8 Essays To Read For Trans Awareness Month That Will Help You Understand How To Be A Better Ally

With so many major sociopolitical events happening this November, it's easy to forget that Nov. 1 marked the beginning of Trans Awareness Month. Culminating on Nov. 20, which is the annual observance of Transgender Day of Remembrance, Trans Awareness Month exists to educate people about trans contributions to society, the history of trans people within and outside of the larger LGBTQ community, and to remember the ever-increasing numbers of trans people who have died (most often by murder or suicide) the previous year. These eight essays to read for Trans Awareness Month illustrate the multifaceted experiences trans people have, and can help cisgender people (people who are comfortable with the gender they were assigned at birth) be better allies to the trans community.

The first international Transgender Day of Remembrance (TDOR) took place in 1999 on the one-year anniversary of the murder of Rita Hester, a Black trans woman in Boston whose loss shook the city's local trans and African-American LGBT communities. The Massachusetts Transgender Political Coalition organized its first vigil in Hester's honor, and every subsequent year, the event grew until it eventually became Transgender Awareness Week, which is now contained within the larger Trans Awareness Month.

Below are eight essays, most of which were written by trans people, that illuminate a number of aspects of the trans experience, remind us why TDOR is important, and give excellent commentary on the doubled-down troubles that trans folks will face under a Trump presidency.

The Elephant In The Room: Why So Many Trans Women Of Color Are Murdered

This insightful essay by Joanna Cifredo, a trans policy analyst, explores the question that looms over every TDOR: what cultural factors lead to the murders of trans women of color?

Remembering Isn't The Only Aspect Of TDOR

Written by BuzzFeed columnist Meredith Talusan, this essential essay points out the flaws in merely remembering the dead on TDOR:

But trans people aren't just surviving anymore. When we were less visible and considered mentally ill, remembering those of us who've been murdered might have been enough to make us feel acknowledged. But the intervening years have empowered trans people not just to fight for our basic right to live, but to demand we be treated with the same respect and dignity as everyone else, and to live free from harassment and violence. With our voices resounding more loudly than ever before, TDOR has increasingly fallen out of step with the power our community holds.

Why Being Trans And A Minority Is Doubly Difficult

Important reminders about the unique difficulties that people who are members of both gender and racial minorities face.

Important Information For Trans People On Identification In #Trump'sAmerica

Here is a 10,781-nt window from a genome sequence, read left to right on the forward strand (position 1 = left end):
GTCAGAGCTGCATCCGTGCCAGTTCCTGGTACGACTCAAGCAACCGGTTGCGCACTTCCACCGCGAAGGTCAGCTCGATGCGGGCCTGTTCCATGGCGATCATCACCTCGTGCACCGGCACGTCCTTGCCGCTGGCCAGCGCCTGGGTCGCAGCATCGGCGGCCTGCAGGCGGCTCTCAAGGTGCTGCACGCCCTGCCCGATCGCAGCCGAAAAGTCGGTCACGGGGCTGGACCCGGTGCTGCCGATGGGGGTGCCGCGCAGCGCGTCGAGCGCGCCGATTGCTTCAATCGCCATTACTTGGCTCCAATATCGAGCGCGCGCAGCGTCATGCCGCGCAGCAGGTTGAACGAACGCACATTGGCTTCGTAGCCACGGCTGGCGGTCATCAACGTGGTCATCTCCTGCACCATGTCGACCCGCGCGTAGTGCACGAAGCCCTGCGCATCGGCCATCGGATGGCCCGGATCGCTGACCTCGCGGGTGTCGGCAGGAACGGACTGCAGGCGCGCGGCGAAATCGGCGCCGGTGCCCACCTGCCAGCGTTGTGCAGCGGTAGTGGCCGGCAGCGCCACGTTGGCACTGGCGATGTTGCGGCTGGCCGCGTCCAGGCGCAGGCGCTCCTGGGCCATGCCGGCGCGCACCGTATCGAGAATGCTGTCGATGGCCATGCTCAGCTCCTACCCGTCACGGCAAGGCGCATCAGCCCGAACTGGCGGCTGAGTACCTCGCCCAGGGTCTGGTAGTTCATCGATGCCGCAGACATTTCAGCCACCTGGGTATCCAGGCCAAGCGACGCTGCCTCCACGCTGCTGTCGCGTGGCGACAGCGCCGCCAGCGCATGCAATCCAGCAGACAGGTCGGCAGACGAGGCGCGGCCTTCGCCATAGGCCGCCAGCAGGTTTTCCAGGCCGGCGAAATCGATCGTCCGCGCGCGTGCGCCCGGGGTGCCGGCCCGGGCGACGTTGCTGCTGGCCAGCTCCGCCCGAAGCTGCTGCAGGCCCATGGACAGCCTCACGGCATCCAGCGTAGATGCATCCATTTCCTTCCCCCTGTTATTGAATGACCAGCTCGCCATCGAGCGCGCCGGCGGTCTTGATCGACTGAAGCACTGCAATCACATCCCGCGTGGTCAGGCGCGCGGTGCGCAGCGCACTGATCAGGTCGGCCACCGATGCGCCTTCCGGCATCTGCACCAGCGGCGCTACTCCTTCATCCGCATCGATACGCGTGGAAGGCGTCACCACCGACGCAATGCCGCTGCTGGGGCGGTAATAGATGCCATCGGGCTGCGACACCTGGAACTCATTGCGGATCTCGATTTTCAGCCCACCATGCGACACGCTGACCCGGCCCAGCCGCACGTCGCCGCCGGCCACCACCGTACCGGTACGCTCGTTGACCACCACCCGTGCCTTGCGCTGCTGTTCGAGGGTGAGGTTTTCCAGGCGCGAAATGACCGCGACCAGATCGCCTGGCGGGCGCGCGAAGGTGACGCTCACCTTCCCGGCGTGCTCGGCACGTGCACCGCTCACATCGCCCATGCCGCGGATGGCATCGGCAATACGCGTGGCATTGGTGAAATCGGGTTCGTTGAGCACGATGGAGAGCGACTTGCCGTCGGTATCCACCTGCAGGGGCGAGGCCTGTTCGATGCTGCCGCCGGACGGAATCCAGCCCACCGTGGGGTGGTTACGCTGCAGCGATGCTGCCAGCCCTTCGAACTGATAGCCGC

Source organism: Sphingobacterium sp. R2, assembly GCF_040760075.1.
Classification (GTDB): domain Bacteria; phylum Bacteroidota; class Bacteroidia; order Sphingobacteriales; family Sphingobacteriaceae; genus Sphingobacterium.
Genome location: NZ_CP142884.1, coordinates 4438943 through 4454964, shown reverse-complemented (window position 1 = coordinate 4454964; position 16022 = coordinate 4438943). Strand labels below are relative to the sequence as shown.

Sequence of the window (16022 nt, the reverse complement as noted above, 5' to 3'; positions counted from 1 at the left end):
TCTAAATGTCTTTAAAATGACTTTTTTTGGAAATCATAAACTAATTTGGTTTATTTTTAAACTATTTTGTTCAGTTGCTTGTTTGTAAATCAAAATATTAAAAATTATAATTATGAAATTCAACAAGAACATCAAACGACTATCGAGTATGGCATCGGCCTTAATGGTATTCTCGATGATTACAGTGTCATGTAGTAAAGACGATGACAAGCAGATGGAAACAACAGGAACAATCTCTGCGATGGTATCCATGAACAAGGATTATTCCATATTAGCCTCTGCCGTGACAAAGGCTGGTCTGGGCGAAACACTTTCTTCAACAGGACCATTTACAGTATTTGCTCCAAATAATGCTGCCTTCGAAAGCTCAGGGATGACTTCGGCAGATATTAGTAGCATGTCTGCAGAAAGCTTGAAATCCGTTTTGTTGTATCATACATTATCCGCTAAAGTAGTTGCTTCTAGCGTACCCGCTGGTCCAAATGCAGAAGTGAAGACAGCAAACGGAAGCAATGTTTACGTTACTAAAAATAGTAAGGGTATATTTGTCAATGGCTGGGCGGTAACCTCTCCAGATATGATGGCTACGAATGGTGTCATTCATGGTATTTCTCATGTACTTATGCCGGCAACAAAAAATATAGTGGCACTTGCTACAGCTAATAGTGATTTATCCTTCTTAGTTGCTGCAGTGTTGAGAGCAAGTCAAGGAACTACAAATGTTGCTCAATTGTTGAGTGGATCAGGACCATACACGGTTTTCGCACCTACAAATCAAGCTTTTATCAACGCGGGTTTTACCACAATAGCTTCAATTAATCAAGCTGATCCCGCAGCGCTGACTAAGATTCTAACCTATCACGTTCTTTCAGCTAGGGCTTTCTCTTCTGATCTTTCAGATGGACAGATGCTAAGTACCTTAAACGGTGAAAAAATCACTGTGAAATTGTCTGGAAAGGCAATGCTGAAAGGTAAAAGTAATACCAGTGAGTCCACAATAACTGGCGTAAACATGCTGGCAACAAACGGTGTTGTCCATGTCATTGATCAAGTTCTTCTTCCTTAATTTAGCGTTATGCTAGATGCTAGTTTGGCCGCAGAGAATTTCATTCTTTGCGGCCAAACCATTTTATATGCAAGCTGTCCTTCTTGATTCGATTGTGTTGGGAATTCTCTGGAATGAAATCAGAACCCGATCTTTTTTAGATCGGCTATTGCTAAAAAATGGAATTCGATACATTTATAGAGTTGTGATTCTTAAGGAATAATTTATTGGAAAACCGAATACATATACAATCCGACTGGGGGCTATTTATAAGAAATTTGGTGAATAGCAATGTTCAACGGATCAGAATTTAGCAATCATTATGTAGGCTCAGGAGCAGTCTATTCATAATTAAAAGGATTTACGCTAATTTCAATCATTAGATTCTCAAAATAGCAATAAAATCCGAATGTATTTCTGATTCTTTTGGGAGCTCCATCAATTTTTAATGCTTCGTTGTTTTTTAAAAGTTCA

This essay, which is geared towards trans people who are in a position to update their IDs with their correct name and gender marker before Trump's inauguration, points out the potentially grim future for trans people under the incoming administration.

The Intersections Of Being Trans And An Immigrant

This essay by Aisling Fae, a trans Dominican immigrant, highlights one woman's struggles with being both trans and an immigrant within American culture and her queer and trans community in New York City:

Most trans people are discriminated against when it comes to hiring and employment, but trans immigrants are not only matched with the transphobia involved in looking for work but also the struggle of finding work as an undocumented citizen. These restrictions force us into poverty and into dangerous means of survival. Trans immigrants have to turn to sex work, drug dealing, and other high-risk jobs — snubbed by the same Americans who will mourn us after we die.

Non-Binary People Expressing Themselves

This photo essay features pictures by Canadian photographer Laurence Philomène as she photographs her friends (all of whom also identify as non-binary) expressing their ideal selves.

The Hidden Issue Of Transmasculine Pelvic Pain

Written by Aaron Rose, an educator and activist, this post details the difficulties transmasculine folks experience when going to the doctor for pelvic pain (known in cisgender women as premenstrual cramps), and illuminates a side to one person's trans experience that many people might not have considered.

Looking Towards A Future Of Trans Self-Acceptance

Oklahoma City comedian and writer Amanda Kerri discusses what she hopes for the future of the trans community: that even as the world fights them, they may learn to accept and love themselves outside of a gender binary.

This month, as we remember the 24 trans Americans killed this year and the staggering 295 trans people killed worldwide, me must also remember the living — and fight for their right to be treated equally.